Suppression of the root-lesion nematode (Pratylenchus penetrans) in alfalfa (Medicago sativa) by Streptomyces spp.

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Strains of Streptomyces were tested for their ability to reduce population densities of the root-lesion nematode (RLN), Pratylenchus penetrans, in roots of alfalfa (Medicago sativa) in growth chamber assays. Previously, these strains were shown to suppress potato scab disease, caused by Streptomyces scabies, in field experiments and to inhibit in vitro growth of a wide range of plant-pathogenic fungi and bacteria. Inoculation with Streptomyces at planting significantly reduced RLN population densities in roots of both susceptible and resistant alfalfa varieties grown in either heat-treated or untreated soil. Reductions in RLN population densities were observed 6 weeks after nematode inoculation. Shoot dry matter was not affected by any treatment; root dry weight was reduced in Streptomyces plus nematode treatments compared to the nematode inoculation alone m some experiments but was not affected by Streptomyces when RLN was absent. Mutant strains not producing antibiotics in vitro also reduced RLN population densities in alfalfa roots and all strains maintained high population densities after inoculation into heat-treated soil and on alfalfa roots. These strains may be useful in multi-crop, multi-pathogen management programs to augment genetic resistance to plant diseases.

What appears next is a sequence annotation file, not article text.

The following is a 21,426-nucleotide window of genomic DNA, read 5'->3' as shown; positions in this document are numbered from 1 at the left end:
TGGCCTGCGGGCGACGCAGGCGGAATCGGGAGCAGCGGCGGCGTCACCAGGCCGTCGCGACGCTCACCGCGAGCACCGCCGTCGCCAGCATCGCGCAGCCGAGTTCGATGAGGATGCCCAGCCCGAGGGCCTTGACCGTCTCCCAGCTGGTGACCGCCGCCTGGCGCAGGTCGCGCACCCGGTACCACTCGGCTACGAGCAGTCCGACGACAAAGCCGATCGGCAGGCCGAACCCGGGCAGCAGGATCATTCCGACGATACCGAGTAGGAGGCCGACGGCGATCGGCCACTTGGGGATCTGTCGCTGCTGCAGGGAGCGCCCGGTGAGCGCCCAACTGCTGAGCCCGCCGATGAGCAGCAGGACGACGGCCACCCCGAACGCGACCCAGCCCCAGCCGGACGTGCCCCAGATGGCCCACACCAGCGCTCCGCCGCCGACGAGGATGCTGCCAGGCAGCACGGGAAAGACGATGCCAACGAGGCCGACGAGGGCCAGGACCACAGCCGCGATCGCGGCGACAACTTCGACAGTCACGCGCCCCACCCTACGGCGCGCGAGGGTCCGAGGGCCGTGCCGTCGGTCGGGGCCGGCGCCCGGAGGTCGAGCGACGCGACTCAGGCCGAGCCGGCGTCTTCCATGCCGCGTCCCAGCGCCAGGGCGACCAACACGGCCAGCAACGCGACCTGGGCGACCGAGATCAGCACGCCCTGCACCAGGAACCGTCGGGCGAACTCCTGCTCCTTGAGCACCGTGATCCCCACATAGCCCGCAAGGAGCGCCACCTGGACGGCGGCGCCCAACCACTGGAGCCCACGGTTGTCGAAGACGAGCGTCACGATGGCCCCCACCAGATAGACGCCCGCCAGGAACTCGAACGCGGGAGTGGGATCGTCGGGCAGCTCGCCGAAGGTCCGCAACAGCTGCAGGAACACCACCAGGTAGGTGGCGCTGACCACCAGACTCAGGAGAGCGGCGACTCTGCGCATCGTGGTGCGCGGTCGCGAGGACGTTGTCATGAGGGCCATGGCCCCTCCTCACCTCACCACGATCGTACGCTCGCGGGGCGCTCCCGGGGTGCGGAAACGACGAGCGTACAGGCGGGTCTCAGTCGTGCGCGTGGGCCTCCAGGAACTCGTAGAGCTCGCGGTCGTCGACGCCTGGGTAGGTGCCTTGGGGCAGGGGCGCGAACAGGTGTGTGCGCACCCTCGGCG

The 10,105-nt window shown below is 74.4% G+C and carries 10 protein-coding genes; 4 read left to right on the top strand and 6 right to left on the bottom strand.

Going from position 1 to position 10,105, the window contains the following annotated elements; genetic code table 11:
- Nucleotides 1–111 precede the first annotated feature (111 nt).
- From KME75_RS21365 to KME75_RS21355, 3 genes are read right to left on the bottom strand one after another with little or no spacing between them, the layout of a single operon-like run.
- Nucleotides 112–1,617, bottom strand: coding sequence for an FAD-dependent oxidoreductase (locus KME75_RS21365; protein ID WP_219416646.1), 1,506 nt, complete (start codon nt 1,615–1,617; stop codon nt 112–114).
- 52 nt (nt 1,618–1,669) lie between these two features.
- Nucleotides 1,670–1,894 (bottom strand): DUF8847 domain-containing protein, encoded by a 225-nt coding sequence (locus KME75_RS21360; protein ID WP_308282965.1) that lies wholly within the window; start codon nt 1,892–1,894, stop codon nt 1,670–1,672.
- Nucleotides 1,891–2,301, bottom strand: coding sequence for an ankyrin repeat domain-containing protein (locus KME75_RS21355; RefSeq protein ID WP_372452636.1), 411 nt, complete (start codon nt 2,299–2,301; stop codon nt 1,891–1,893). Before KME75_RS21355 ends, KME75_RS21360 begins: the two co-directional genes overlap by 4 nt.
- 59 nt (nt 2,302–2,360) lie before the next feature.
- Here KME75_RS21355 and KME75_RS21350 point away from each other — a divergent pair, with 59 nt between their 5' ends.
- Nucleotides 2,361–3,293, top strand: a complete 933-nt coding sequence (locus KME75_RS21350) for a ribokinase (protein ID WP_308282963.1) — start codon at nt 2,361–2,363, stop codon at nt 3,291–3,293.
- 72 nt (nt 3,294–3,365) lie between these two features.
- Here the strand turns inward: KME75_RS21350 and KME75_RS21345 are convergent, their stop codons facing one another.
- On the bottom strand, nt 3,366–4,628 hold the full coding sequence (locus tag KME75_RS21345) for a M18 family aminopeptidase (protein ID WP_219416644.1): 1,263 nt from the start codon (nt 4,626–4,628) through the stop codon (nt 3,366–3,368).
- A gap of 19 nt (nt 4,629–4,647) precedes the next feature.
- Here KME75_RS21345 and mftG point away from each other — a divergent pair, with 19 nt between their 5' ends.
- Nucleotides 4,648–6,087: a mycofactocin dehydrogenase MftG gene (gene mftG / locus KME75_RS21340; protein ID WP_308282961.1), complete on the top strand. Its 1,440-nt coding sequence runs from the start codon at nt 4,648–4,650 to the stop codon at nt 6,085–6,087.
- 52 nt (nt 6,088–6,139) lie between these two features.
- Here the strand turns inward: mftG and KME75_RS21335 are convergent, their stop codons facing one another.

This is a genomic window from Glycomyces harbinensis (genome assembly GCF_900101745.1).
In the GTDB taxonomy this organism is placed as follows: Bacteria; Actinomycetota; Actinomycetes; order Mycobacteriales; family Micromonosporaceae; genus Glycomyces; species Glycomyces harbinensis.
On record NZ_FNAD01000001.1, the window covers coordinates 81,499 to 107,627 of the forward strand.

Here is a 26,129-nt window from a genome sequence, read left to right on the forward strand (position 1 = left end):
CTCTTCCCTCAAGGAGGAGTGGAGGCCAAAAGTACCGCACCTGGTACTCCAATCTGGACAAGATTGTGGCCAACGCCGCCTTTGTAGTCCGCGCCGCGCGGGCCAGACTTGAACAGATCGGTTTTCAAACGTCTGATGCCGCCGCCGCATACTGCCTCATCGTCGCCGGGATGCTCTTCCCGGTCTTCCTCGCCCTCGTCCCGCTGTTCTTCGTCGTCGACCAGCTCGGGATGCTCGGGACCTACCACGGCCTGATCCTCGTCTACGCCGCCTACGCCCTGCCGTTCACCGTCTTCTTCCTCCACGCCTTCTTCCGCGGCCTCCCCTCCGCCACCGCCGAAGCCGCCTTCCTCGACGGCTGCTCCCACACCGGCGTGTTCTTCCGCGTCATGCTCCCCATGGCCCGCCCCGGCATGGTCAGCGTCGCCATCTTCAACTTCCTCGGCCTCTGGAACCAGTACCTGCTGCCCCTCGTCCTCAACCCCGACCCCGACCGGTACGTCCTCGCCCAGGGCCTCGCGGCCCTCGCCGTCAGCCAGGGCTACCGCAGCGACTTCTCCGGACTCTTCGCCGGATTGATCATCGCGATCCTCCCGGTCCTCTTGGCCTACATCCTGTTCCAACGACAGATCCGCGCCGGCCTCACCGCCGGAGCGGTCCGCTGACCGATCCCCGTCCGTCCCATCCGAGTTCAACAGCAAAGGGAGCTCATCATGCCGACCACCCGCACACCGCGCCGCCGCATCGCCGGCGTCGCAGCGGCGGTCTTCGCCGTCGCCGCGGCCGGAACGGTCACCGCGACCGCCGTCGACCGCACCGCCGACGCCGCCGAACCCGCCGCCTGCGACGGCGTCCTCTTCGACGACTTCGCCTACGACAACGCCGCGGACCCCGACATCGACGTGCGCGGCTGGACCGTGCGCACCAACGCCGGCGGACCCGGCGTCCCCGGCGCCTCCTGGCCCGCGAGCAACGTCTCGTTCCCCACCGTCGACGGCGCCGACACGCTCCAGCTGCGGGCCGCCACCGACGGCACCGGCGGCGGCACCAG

Original languageEnglish (US)
Pages (from-to)35-44
Number of pages10
JournalPlant and Soil
Issue number1
StatePublished - 2001

Bibliographical note

Funding Information:
This paper is a joint contribution from the Plant Science Research Unit, USDA, Agricultural Research Service and the Minnesota Agricultural Experiment Station (Paper No. 001220106, Scientific Journal Series). Mention of a trademark, proprietary product, or vendor does not constitute a guarantee or warranty of the product by the USDA, and does not imply its approval to the exclusion of other products and vendors that might also be suitable. We thank Drs. S. Chen and J. Powell for valuable comments on the manuscript.


  • Antibiosis
  • Biological control
  • Lucerne
  • Plant growth promoting bacteria
  • Rhizosphere bacteria


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